• Might be a bit expensive though.

        • by AndrewNeo (979708)

          That's what unlimited text messaging plans are for!

        • by eleuthero (812560)
          Google voice? (they warn that abuse will get sms privileges taken down) but after that happens, there's always AT&T... maybe start with them... their webpage allows sending of sms for free.
          • there's always AT&T... maybe start with them... their webpage allows sending of sms for free.

            ...and there you go. (SMSes of death * shellscript) / unsecured wifi = weapon of mass pwnage.

            • by Firehed (942385)

              Or just email the magic SMS emails. phonenumber@vtext.com and things of that nature. (See 'List of SMS Gateways' on Wikipedia, slashdot has somehow prevented me from pasting the url into the damn box)

        • by mcgrew (92797) *

          Not if you have a BOOST or similar carrier (flat $50/month fee)

      • by TheL0ser (1955440)
        Why limit yourself to your area code? Especially if you live near a college, there's going to be multiple area codes all in one space. The only solution is to wardial the SMS from (000)000-0000 to (999)999-9999 and repeat. Skipping some whitelist of numbers, of course.
        • by jo_ham (604554)

          And if you're in the UK, you'd be stuck too, since all mobile numbers start 07, and have nothing to do with your local area code which only apply to landlines.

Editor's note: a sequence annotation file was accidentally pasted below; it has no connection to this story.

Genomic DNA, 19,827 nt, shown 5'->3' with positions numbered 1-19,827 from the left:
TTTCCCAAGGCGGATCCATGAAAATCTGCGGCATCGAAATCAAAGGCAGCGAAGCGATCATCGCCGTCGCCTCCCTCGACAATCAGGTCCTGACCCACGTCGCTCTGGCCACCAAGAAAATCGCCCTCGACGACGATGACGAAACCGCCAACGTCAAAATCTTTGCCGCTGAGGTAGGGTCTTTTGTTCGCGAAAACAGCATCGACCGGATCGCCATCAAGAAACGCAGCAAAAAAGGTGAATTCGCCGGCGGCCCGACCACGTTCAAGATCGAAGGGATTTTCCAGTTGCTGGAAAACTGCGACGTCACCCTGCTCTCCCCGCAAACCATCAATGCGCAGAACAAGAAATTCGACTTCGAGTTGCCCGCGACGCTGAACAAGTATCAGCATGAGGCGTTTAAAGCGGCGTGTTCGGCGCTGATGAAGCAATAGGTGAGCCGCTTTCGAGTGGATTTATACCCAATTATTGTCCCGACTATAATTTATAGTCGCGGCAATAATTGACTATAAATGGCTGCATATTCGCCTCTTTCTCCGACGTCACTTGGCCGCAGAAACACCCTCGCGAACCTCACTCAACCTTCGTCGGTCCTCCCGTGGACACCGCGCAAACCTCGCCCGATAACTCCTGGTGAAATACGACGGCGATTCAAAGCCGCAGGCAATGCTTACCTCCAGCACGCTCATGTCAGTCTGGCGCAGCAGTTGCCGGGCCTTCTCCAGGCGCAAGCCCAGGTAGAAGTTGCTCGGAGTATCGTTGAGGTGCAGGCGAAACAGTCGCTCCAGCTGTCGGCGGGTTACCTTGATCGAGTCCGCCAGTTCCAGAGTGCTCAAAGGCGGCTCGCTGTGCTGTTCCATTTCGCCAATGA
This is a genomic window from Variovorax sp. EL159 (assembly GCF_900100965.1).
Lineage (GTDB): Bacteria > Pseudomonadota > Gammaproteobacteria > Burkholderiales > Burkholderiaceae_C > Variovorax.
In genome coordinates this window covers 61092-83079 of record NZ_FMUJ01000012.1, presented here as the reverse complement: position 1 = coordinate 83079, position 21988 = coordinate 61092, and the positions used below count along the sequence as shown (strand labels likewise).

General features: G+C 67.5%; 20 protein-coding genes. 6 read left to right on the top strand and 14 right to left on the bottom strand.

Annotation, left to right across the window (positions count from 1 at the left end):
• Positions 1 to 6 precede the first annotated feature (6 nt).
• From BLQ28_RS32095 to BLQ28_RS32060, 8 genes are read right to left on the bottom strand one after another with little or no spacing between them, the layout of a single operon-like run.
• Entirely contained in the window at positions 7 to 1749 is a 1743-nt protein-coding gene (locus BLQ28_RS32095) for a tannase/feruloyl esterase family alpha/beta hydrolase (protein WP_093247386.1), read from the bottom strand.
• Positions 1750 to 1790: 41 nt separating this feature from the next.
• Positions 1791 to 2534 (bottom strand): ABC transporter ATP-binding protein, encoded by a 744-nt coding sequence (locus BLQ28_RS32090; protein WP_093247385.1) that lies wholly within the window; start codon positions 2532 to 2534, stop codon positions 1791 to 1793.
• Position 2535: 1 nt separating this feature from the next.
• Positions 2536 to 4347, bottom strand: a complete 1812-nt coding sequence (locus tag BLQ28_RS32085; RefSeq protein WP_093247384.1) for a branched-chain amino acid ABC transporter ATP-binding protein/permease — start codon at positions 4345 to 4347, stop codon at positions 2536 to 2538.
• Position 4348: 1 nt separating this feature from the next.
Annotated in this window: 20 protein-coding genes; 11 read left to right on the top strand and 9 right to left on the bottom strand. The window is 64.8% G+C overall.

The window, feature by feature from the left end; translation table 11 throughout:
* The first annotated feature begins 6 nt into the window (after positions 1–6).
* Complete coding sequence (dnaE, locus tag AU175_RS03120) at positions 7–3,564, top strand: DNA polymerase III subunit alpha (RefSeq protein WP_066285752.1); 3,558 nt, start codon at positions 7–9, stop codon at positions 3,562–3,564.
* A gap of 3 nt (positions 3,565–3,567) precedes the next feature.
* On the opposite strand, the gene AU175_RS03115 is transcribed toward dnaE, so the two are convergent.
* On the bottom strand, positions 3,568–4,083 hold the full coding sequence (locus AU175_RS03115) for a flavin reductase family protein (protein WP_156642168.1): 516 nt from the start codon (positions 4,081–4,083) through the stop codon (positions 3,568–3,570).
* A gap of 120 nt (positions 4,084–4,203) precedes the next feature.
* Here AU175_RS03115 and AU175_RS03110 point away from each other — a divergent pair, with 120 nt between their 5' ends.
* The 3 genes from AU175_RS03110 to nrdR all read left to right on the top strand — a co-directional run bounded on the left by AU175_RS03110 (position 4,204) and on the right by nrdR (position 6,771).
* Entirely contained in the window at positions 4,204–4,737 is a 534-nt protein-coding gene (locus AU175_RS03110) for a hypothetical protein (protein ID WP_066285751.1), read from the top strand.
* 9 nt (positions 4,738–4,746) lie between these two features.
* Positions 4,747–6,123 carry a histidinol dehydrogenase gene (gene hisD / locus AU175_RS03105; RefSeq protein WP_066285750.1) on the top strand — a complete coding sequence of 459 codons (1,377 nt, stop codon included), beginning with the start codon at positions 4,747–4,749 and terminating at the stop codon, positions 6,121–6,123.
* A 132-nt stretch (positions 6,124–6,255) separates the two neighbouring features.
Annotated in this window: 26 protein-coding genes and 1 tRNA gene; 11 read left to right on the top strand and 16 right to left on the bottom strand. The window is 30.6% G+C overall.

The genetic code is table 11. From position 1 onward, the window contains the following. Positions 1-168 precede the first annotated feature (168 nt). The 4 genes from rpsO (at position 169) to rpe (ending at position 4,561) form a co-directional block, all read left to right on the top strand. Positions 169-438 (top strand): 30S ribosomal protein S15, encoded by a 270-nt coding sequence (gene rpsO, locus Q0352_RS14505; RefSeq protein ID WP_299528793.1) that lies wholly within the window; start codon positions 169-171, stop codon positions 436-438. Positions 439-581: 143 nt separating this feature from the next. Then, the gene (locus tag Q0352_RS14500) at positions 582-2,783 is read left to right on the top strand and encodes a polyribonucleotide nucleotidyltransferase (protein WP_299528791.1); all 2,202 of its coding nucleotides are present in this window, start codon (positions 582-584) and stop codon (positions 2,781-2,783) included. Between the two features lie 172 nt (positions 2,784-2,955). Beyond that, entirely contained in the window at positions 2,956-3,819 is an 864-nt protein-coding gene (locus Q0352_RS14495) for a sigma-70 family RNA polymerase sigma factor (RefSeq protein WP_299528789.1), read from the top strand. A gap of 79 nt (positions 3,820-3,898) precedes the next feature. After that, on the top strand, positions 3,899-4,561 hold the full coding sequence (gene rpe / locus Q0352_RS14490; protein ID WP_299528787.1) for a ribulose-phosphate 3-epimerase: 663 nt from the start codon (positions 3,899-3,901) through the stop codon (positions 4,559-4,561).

• (000)000-0000 isn't a valid number. The lowest number the area code can be is 201 (first digit [2-9], rest [0-9]). However, the area code can't end in 11, to avoid confusion with 911 and similar numbers.

          Also, 555-0100 through 555-0199 are reserved for use in fiction (though other 555 numbers are valid).

          Source: http://en.wikipedia.org/wiki/North_American_Numbering_Plan#Current_system [wikipedia.org]
          • Oh, additionally, the second group of three digits (the 555 in a 555-XXXX number) can't be 0 anything or 1 anything, so the phone doesn't get confused and try to do an operator assisted or long distance call.
            • Hmm, that would give a regex of: [2-9]([02-9][0-9]|1[02-9])([2-46-9][0-9]{6}|5[0-9][0-46-9][0-9]{4}|555[1-9][0-9]{3}|5550[02-9][0-9]{3})